Medical

New evidence that viruses may play a role in Alzheimer's

New evidence that viruses may play a role in Alzheimer's

"We are excited about the chance to capitalize on this approach to help in the scientific understanding, treatment and prevention of Alzheimer's and other neurodegenerative diseases".

They found that viruses called human herpes virus 6 (HHV-6) and HHV-7 were more abundant in the brains of people who died with Alzheimer's.

"When we started analyzing the differences, it just sort of came screaming out at us from the data", Dudley says. "It could be that things are not as binary as we thought, that viruses act one way and genes another".

Results from a major analysis of genetic and molecular networks in the brains of Alzheimer's disease (AD) patients have suggested a role for two human herpesvirus species. They found that viral genes were influencing other known Alzheimer's genes and molecules-evidence that the viruses are directing at least part of the disease process. When they constructed networks that modeled how the viral genes and human genes interacted, they were able to show that the viral genes were regulating and being regulated by the human genes-and that genes associated with increased Alzheimer's risk were impacted. So, while the connection found in this research is intriguing, it can not draw a clear line between the presence of the virus and the onset of Alzheimer's.

Childhood viruses that infect nearly everyone and lie dormant in the body for life might be involved in Alzheimer's disease, researchers reported Thursday. "Now, not only is the viral hypothesis resurrected: it has specific testable pathways and networks and interactions that can be explored and reconciled with the rest of the work emerging in Alzheimer's", said study coauthor Joel Dudley, PhD, in a statement.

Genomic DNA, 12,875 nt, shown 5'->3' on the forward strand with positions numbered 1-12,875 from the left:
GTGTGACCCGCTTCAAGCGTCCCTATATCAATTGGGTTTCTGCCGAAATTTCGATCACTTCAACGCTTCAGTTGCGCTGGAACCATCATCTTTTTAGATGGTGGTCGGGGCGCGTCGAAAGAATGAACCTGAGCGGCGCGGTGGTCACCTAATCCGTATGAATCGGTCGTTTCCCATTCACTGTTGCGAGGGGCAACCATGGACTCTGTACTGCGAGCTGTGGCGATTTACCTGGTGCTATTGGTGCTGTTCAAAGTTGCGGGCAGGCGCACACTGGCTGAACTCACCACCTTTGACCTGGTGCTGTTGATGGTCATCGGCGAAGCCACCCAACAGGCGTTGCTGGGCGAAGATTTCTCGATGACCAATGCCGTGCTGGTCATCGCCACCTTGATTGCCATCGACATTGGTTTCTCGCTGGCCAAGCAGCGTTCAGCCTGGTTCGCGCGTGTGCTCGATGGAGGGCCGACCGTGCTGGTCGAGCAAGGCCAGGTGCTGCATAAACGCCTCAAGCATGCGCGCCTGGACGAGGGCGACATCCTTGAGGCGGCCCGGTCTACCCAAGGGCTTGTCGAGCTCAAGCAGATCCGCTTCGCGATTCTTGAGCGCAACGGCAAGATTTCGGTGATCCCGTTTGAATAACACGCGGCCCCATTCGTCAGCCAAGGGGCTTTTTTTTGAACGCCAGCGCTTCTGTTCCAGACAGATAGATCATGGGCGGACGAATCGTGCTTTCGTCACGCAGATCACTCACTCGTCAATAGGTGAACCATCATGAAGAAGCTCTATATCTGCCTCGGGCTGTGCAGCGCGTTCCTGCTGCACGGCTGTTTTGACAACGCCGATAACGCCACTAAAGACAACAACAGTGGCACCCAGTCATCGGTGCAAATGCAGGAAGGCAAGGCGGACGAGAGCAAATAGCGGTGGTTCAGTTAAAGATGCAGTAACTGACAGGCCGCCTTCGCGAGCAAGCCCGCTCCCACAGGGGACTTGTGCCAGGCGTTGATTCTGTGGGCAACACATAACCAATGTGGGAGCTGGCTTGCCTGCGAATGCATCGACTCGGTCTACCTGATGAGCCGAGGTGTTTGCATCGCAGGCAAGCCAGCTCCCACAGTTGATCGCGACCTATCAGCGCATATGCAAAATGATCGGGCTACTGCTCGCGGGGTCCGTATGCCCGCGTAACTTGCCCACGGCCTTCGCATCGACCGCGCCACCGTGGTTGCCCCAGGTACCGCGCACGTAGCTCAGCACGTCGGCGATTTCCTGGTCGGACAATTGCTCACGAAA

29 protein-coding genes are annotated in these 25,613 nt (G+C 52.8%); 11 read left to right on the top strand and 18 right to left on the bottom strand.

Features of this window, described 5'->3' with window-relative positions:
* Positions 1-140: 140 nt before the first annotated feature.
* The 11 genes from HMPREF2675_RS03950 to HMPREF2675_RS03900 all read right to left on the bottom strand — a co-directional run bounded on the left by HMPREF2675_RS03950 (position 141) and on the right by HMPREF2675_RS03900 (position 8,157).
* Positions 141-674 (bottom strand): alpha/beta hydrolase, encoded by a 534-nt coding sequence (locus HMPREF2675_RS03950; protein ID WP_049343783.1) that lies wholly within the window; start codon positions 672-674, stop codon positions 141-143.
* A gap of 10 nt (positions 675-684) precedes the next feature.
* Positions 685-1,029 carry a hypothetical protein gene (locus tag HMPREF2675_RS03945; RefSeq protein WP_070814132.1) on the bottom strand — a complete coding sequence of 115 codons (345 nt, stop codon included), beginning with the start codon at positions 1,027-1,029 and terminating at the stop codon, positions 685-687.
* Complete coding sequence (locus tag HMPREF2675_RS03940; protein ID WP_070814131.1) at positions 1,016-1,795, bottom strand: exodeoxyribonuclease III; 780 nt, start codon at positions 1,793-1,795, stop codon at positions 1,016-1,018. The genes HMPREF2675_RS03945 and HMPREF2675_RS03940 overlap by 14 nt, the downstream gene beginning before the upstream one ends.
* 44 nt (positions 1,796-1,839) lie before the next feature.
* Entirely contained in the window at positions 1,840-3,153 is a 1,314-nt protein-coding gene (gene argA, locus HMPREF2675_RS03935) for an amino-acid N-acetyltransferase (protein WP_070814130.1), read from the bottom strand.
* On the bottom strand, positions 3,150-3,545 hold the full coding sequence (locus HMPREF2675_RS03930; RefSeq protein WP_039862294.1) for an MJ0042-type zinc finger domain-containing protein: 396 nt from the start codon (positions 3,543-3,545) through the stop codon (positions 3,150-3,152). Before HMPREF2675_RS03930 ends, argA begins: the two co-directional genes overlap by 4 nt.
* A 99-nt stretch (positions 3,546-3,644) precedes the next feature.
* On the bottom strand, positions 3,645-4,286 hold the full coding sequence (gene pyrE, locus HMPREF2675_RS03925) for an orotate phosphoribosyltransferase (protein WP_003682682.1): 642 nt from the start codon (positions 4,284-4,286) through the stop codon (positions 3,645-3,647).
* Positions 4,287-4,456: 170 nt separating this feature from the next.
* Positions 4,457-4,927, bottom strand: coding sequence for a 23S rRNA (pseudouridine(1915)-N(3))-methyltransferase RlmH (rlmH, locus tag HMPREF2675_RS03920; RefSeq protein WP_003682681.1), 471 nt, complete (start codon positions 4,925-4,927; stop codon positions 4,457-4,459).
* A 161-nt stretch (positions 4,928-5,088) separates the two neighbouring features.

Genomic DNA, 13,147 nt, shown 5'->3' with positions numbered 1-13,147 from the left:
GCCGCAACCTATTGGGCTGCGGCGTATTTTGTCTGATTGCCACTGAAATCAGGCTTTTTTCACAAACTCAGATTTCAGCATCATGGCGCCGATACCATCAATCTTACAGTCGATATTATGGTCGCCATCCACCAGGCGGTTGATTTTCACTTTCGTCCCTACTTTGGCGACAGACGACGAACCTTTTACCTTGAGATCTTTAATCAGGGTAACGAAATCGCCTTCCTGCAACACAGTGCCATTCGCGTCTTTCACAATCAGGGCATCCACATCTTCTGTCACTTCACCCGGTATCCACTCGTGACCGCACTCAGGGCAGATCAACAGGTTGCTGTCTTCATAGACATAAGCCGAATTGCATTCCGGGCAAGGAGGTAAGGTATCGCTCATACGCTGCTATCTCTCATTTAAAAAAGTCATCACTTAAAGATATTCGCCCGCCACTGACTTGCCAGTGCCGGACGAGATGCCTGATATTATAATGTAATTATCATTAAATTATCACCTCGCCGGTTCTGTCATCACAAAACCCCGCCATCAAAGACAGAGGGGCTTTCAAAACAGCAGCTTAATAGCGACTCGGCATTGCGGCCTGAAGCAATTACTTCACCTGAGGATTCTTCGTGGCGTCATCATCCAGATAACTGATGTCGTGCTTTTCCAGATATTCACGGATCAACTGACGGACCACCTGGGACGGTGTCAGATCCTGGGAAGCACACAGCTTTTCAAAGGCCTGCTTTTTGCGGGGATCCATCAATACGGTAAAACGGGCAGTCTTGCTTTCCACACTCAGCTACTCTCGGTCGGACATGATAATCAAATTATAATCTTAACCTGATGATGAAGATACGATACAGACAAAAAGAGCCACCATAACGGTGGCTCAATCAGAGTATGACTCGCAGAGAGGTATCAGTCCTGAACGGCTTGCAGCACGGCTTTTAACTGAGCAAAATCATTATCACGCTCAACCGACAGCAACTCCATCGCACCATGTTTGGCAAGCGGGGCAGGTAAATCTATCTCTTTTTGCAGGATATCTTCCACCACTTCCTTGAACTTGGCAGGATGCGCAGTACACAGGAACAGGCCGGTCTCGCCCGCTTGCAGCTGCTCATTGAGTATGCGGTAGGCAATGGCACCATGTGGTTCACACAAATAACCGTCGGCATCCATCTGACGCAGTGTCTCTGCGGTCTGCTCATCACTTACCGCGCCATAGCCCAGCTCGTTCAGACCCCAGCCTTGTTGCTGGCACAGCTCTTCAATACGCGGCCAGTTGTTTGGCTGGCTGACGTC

Around 850,000 people are living with dementia in Ireland and Britain, and the majority of people have Alzheimer's which occurs when sticky plaques of amyloid build up in the brain, killing brain cells. Multiscale analysis of independent Alzheimer's cohorts finds disruption of molecular, genetic, and clinical networks by human herpesvirus [published online June 21, 2018].

They argue, however, that their work shouldn't make anyone anxious.




If the findings eventually pan out, they could lead to new targets for Alzheimer's treatment.

This is especially true because HHV-6A and HHV-7 are extremely common and often latent or asymptomatic.

"There are still a lot of unanswered questions around how we go from being able to detect it circulating in someone's blood to knowing whether it's active in a state that might be relevant to Alzheimer's disease", says Prof Readhead.

"We did not expect to be working on viruses", Gandy said. It's the data that took us there. "This research reinforces the complexity of Alzheimer's disease, creates opportunities to explore Alzheimer's more thoroughly, and highlights the importance of sharing data freely and widely with the research community". Note: material may have been edited for length and content. In March 2016 in the Journal of Alzheimer's Disease, 33 worldwide scientists penned an editorial urging the research community to seriously consider the idea that pathogens could be involved.

The idea that microbes and viruses may somehow contribute to the onset and progression of AD has been mooted for at last 60 years, but studies have yet to generate definitive evidence, the authors explain. Dudley has met researchers at conferences who have confided in him that they have also collected data implicating pathogens in the disease but that they have been too scared to publish-for fear that they will be ostracized by the Alzheimer's community.

Gandy and Dudley stress that they don't believe Alzheimer's is an infectious disease that can be transmitted like the common cold.

Although the hypothesis that viruses play a part in brain disease isn't new, "this is the first study to provide strong evidence based on unbiased approaches and large datasets that lends support to this line of inquiry", comments NIA director Richard J. Hodes, M.D.


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